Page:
January 17th and 18th, 2003 Mt. Evans Expedition #10 trip report by Kent Drummond
Here's my version of this past weekend's trip report, along with pictures that I took. Between Darrin's report and pictures, along with this report, we should be able to get a pretty good posting to the RMM Trip Report Site. Then we'll let the rest of the lists know what they missed :-)
For me, the trip started out after work on Friday. Since I wasn't under any deadlines, I decided to hold the mog speed down to between 80 - 85 kph. It was a little less nerve wracking, since it wasn't wound up as tight as it gets at 90 kph, and the mileage from Cheyenne to Idaho Springs was 12.86 mpg, which isn't too bad.
I arrived at Echo Lab around 9:38 p.m., to the pleasant smell of a wood fire in the fireplace. Dr. Stencel, with two of his students, and Wayne Shepard with one of his friends, were already there. We visited for a while and then retired for the night, after agreeing to arise at 6:30 a.m. for breakfast.
I awoke to the aroma of cooking bacon about 7:00. Hastily dressing, I made it to the kitchen in time to help Wayne Shepard put together a mighty fine breakfast. I had brought down 3 dozen fresh eggs (courtesy of our chickens) and a loaf of home made Nantucket Portuguese bread. I made and buttered the toast, Wayne expertly flipped over easy eggs and finished the bacon which he provided, and Dr. Stencel provided the OJ, hot coffee, and hot chocolate. I can hardly wait to see what breakfast is going to be on the next MogEvans trip. I think breakfast is going to become an event not to miss.
Rodger and Kim Greer arrived about 7:45, so as soon as we cleaned up from breakfast, we were ready to go. I brought an extension cord with me this time so I was able to plug in my block heater. I don't know why I hadn't thought to do that on previous trips. It's really nice to go out there in the cold temperatures and have your truck start up just like a warm summer day.
This shows the Echo Lab dorm. The vehicles parked in front are Wayne Shepard's Blazer with Mattracks, Wayne's M-B SUV, Dr. Stencel's Explorer, and my 404.
The gate to the road up Mt. Evans was piled high with snow, courtesy of the CDOT snowplows who clear the parking lot. Wayne had done yeoman duty Friday afternoon, clearing most of the snow away with his Mattrack Blazer.
This shows what had yet to be removed before we could start up the mountain. Dr. Stencel discovered that some idiot had bypassed the padlock protocol on the gate chain, so we had to employ a special key (bolt cutters) before we could open the gate.
Chaining up while gate was being cleared.
The second hairpin curve was typically deep with snow, since it's below the tree line. Wayne, in the Mattrack, had no problem, since the tracks put down a 24 sq/ft footprint, he just floats on top of the snow. Check out Mattracks at http://www.mattrack.com/ He did a little work with his blade, and was able to move enough that I was able to get through chained up with diffs locked.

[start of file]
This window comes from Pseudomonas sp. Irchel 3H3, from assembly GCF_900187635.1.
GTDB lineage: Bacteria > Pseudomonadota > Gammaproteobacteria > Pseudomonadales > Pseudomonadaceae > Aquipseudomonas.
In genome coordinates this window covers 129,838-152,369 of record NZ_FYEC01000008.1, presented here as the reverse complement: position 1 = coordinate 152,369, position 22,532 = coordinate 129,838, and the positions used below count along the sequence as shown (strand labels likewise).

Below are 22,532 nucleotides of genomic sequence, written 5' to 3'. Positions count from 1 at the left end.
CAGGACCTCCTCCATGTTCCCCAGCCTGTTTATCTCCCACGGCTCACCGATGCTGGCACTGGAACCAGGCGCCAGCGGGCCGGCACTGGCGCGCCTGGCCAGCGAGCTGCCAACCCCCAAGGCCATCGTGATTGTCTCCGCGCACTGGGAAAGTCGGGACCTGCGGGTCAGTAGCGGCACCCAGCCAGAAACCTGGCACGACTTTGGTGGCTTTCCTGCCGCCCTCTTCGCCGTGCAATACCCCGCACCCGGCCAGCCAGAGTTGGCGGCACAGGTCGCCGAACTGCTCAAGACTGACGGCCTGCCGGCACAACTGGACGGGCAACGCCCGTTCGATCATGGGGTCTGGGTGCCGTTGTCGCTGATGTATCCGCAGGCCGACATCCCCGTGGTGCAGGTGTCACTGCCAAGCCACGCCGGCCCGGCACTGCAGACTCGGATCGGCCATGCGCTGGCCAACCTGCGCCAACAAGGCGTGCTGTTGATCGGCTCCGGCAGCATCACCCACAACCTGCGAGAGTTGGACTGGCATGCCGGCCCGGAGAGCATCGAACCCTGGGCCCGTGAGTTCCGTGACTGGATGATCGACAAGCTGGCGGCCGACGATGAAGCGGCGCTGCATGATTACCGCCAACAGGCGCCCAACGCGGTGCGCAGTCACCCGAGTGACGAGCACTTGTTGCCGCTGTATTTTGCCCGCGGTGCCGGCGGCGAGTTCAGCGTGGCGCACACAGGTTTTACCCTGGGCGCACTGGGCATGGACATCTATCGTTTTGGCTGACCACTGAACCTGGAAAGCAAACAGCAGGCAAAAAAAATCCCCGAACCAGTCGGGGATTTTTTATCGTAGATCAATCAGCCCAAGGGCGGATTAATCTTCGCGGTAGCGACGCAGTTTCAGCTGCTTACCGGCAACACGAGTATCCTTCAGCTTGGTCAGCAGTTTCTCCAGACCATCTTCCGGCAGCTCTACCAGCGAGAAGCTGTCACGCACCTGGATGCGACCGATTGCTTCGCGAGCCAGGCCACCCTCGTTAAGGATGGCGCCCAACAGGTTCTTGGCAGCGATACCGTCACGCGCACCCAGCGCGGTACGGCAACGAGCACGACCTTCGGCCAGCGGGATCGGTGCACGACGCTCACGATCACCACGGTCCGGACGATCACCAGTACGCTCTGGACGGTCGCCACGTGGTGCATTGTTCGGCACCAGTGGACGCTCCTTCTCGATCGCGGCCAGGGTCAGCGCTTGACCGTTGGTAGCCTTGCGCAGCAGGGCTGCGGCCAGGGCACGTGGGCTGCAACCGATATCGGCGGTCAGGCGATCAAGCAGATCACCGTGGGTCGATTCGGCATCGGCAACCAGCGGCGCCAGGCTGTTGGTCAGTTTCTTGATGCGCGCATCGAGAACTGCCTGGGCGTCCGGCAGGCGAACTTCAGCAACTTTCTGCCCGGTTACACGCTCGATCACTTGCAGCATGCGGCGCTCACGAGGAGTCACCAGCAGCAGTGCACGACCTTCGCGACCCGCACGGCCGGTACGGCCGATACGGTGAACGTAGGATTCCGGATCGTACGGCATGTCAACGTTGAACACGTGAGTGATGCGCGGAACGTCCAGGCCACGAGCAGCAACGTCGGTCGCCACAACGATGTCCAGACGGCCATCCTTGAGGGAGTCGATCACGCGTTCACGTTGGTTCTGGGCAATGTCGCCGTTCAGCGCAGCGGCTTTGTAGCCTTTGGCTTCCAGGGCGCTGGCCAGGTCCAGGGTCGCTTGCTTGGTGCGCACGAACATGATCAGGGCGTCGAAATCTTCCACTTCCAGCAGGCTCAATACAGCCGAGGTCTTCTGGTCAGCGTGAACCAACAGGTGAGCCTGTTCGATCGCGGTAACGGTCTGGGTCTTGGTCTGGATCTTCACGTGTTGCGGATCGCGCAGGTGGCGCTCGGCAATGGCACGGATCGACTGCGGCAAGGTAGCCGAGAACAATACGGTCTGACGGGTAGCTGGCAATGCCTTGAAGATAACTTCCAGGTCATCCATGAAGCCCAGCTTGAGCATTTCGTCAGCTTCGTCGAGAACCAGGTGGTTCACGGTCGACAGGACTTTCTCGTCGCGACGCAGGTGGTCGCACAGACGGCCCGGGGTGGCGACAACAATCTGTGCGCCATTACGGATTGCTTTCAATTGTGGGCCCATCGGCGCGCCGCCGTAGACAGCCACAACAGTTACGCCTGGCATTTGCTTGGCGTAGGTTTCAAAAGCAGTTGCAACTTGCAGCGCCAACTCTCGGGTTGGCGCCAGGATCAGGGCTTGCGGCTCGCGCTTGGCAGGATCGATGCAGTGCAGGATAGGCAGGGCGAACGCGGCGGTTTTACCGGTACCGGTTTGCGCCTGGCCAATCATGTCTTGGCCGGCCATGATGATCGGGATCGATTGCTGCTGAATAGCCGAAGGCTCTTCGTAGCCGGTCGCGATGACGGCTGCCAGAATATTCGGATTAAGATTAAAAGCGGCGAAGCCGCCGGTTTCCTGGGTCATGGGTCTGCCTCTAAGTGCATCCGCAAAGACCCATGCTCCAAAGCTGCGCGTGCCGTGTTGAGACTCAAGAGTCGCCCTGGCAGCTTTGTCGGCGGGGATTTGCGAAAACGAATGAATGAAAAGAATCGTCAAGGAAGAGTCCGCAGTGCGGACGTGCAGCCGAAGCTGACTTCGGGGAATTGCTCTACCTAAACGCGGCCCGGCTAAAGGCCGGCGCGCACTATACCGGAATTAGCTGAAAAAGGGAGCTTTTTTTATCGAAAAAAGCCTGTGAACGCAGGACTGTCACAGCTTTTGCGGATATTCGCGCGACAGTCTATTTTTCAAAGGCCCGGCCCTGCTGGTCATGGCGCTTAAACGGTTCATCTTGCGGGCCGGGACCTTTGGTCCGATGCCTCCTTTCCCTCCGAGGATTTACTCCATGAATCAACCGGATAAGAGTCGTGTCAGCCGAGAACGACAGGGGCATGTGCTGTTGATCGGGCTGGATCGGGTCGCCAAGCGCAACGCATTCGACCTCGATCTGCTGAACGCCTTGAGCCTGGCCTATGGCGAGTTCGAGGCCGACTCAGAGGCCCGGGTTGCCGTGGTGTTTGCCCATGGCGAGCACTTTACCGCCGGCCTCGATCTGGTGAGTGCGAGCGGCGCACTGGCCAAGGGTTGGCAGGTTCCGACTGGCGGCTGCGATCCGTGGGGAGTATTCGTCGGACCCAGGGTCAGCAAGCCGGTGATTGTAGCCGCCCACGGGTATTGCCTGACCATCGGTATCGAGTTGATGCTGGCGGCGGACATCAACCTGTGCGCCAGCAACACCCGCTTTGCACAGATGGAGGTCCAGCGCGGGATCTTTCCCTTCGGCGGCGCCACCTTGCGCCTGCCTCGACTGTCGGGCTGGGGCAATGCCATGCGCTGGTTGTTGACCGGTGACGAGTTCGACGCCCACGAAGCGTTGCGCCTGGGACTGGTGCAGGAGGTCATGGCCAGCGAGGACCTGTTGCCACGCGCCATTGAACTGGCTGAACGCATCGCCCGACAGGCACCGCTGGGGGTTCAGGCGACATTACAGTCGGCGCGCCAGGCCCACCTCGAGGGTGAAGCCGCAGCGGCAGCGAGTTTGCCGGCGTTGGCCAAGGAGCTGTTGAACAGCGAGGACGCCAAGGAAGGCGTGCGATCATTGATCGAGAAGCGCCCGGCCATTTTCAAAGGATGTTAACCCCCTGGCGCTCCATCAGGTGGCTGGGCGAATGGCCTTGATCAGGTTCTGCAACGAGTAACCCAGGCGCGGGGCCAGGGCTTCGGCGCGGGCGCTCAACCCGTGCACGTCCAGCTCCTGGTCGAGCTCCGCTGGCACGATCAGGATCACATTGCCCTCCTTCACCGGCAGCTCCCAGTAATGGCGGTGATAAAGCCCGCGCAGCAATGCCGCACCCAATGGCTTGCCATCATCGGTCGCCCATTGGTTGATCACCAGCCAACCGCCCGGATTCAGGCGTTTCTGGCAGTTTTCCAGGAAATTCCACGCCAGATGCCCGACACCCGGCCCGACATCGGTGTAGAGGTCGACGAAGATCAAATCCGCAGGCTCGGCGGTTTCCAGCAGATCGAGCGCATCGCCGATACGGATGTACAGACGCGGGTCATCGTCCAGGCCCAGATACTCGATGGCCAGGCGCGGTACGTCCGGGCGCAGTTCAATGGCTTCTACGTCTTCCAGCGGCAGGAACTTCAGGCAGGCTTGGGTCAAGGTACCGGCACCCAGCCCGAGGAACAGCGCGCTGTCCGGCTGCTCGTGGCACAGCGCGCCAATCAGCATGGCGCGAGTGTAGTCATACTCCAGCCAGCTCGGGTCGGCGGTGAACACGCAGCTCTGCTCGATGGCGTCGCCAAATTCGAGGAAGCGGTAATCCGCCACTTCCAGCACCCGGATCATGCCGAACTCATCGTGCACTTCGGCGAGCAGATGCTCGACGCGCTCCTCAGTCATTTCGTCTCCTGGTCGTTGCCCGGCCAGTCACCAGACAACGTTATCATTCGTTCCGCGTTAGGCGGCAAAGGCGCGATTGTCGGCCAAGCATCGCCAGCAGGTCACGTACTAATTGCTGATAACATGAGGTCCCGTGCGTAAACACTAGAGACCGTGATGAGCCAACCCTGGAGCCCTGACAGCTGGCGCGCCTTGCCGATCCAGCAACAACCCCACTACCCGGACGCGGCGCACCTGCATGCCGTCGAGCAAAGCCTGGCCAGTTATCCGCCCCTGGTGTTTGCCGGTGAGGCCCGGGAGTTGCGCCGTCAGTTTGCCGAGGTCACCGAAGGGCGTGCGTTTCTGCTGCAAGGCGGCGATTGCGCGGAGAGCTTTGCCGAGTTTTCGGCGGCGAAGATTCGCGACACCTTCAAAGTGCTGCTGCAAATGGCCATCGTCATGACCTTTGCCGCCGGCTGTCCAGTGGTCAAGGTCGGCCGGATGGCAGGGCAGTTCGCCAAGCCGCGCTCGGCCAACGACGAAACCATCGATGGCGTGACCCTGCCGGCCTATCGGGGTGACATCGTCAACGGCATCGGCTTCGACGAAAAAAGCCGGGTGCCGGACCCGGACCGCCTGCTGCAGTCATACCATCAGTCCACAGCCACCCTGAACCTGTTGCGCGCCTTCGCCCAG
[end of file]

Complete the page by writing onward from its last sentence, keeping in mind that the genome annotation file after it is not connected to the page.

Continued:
This shows me, Rodger and Kim's Swiss 404, and Robert and Charlie Christensen's 416, waiting for Wayne to finish plowing.
Working my way through the corner after Wayne had plowed some of the snow.
Here, Dr. Stencel is conferring with Wayne as he was working to make us a path through a particularly deep drift.
This shows the typical road coverage where the wind allows the snow to settle. Wayne was able to drive right over the snow, and at this point we had Christensen's 416 to second. It's heavier weight enables it to plow through the snow, making it easier for the lighter 404's to follow.
Breaking out the shovels for the first deep drift.
This shows the long drift at about mile marker 2.5. It wasn't too bad, so Wayne didn't have to do any plowing. The weight of the 416 enabled Charlie to drive right through and the 404's followed easily. You can see the summit in the background. We still had a long way to go.
As we passed above Lincoln Lake I took a picture out my door window, looking down on the lake nearly 900 feet below. The fuzziness you see in the picture is swirling snow.
Telephoto shot of the Observatory on the summit of Mt. Evans.
How far away the observatory really looked.
Telephoto shot of Pikes Peak, approximately 60 miles to the south.
At mile 7.4, we got to a drift that was about 4,100' long. We shoveled for about an hour, and finally took a break to eat lunch and assess our chances. At one point the snow was about 3' deep at the lower edge of the road, and several feet deeper than that on the other side. The Christensens, with more than 25 years experience plowing snow, said it was hopeless, and we finally agreed to give it up as having made a good try. A little after 1:00 p.m., Dr. Stencel agreed that we didn't have the manpower to get through that drift before darkness, so we headed back down to the base.
In this picture, you can see the cut of the road we had come up earlier in the morning.
This shows one of the drifts below timberline we had shoveled our way up earlier in the morning. The high side of that drift is about 2-1/2'.
This shows the three mogs lined up back at Echo Lake parking lot, just prior to our taking off the chains and heading out for our respective homes. Even though we didn't make it to the summit, a great time was had by all. You don't know what you're missing until you've participated in one of these trips. There will be other opportunities, so plan on being there! :-)